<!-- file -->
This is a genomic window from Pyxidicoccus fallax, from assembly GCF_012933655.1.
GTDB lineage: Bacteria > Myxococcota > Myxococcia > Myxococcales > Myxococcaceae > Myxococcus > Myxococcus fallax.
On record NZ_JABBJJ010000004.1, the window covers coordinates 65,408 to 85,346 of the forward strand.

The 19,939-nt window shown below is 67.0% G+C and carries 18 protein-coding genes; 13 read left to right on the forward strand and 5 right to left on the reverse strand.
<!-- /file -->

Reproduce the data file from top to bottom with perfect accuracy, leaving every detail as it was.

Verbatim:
This is a genomic window from Pyxidicoccus fallax, from assembly GCF_012933655.1.
GTDB lineage: Bacteria > Myxococcota > Myxococcia > Myxococcales > Myxococcaceae > Myxococcus > Myxococcus fallax.
On record NZ_JABBJJ010000004.1, the window covers coordinates 65,408 to 85,346 of the forward strand.

The 19,939-nt window shown below is 67.0% G+C and carries 18 protein-coding genes; 13 read left to right on the forward strand and 5 right to left on the reverse strand.